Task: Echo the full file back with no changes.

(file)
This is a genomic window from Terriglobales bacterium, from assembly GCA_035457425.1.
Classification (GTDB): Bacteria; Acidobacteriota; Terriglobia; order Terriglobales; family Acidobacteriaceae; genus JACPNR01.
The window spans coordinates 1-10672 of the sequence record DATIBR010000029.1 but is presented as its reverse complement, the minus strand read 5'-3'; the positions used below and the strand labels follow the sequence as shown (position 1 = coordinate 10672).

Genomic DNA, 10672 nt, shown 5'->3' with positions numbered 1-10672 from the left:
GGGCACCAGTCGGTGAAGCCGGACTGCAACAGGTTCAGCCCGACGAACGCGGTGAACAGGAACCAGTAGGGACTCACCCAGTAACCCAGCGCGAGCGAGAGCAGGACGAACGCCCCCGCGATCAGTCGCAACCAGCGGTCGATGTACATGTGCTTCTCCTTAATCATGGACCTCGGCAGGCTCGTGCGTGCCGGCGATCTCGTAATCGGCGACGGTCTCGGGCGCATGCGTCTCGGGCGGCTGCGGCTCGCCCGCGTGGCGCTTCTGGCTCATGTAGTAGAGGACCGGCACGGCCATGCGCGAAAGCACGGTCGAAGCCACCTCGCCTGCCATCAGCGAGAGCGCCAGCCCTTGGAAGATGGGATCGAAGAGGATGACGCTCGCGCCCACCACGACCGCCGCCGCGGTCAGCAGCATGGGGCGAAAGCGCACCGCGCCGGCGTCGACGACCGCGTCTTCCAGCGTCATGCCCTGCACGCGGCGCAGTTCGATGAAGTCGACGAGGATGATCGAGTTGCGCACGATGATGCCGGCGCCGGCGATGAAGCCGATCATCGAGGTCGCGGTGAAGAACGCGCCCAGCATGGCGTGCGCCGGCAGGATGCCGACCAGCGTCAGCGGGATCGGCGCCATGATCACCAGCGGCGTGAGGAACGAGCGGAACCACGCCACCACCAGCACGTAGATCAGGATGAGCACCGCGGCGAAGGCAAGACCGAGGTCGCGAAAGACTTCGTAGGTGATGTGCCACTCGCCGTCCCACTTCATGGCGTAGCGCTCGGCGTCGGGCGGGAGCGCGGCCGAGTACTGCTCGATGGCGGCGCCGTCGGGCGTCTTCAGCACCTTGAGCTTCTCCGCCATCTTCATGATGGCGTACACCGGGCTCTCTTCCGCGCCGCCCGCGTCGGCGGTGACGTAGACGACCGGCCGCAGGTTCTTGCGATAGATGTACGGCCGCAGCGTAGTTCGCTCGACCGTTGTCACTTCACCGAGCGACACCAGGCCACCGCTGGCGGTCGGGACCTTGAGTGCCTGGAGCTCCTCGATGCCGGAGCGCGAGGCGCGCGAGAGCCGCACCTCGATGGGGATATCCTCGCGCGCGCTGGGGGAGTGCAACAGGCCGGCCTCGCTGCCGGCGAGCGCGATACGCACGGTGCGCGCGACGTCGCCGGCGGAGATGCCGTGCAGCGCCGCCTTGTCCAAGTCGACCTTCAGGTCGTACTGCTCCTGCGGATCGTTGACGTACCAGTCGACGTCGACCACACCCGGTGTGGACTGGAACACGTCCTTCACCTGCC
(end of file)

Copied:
This is a genomic window from Terriglobales bacterium, from assembly GCA_035457425.1.
Classification (GTDB): Bacteria; Acidobacteriota; Terriglobia; order Terriglobales; family Acidobacteriaceae; genus JACPNR01.
The window spans coordinates 1-10672 of the sequence record DATIBR010000029.1 but is presented as its reverse complement, the minus strand read 5'-3'; the positions used below and the strand labels follow the sequence as shown (position 1 = coordinate 10672).

Genomic DNA, 10672 nt, shown 5'->3' with positions numbered 1-10672 from the left:
GGGCACCAGTCGGTGAAGCCGGACTGCAACAGGTTCAGCCCGACGAACGCGGTGAACAGGAACCAGTAGGGACTCACCCAGTAACCCAGCGCGAGCGAGAGCAGGACGAACGCCCCCGCGATCAGTCGCAACCAGCGGTCGATGTACATGTGCTTCTCCTTAATCATGGACCTCGGCAGGCTCGTGCGTGCCGGCGATCTCGTAATCGGCGACGGTCTCGGGCGCATGCGTCTCGGGCGGCTGCGGCTCGCCCGCGTGGCGCTTCTGGCTCATGTAGTAGAGGACCGGCACGGCCATGCGCGAAAGCACGGTCGAAGCCACCTCGCCTGCCATCAGCGAGAGCGCCAGCCCTTGGAAGATGGGATCGAAGAGGATGACGCTCGCGCCCACCACGACCGCCGCCGCGGTCAGCAGCATGGGGCGAAAGCGCACCGCGCCGGCGTCGACGACCGCGTCTTCCAGCGTCATGCCCTGCACGCGGCGCAGTTCGATGAAGTCGACGAGGATGATCGAGTTGCGCACGATGATGCCGGCGCCGGCGATGAAGCCGATCATCGAGGTCGCGGTGAAGAACGCGCCCAGCATGGCGTGCGCCGGCAGGATGCCGACCAGCGTCAGCGGGATCGGCGCCATGATCACCAGCGGCGTGAGGAACGAGCGGAACCACGCCACCACCAGCACGTAGATCAGGATGAGCACCGCGGCGAAGGCAAGACCGAGGTCGCGAAAGACTTCGTAGGTGATGTGCCACTCGCCGTCCCACTTCATGGCGTAGCGCTCGGCGTCGGGCGGGAGCGCGGCCGAGTACTGCTCGATGGCGGCGCCGTCGGGCGTCTTCAGCACCTTGAGCTTCTCCGCCATCTTCATGATGGCGTACACCGGGCTCTCTTCCGCGCCGCCCGCGTCGGCGGTGACGTAGACGACCGGCCGCAGGTTCTTGCGATAGATGTACGGCCGCAGCGTAGTTCGCTCGACCGTTGTCACTTCACCGAGCGACACCAGGCCACCGCTGGCGGTCGGGACCTTGAGTGCCTGGAGCTCCTCGATGCCGGAGCGCGAGGCGCGCGAGAGCCGCACCTCGATGGGGATATCCTCGCGCGCGCTGGGGGAGTGCAACAGGCCGGCCTCGCTGCCGGCGAGCGCGATACGCACGGTGCGCGCGACGTCGCCGGCGGAGATGCCGTGCAGCGCCGCCTTGTCCAAGTCGACCTTCAGGTCGTACTGCTCCTGCGGATCGTTGACGTACCAGTCGACGTCGACCACACCCGGTGTGGACTGGAACACGTCCTTCACCTGCC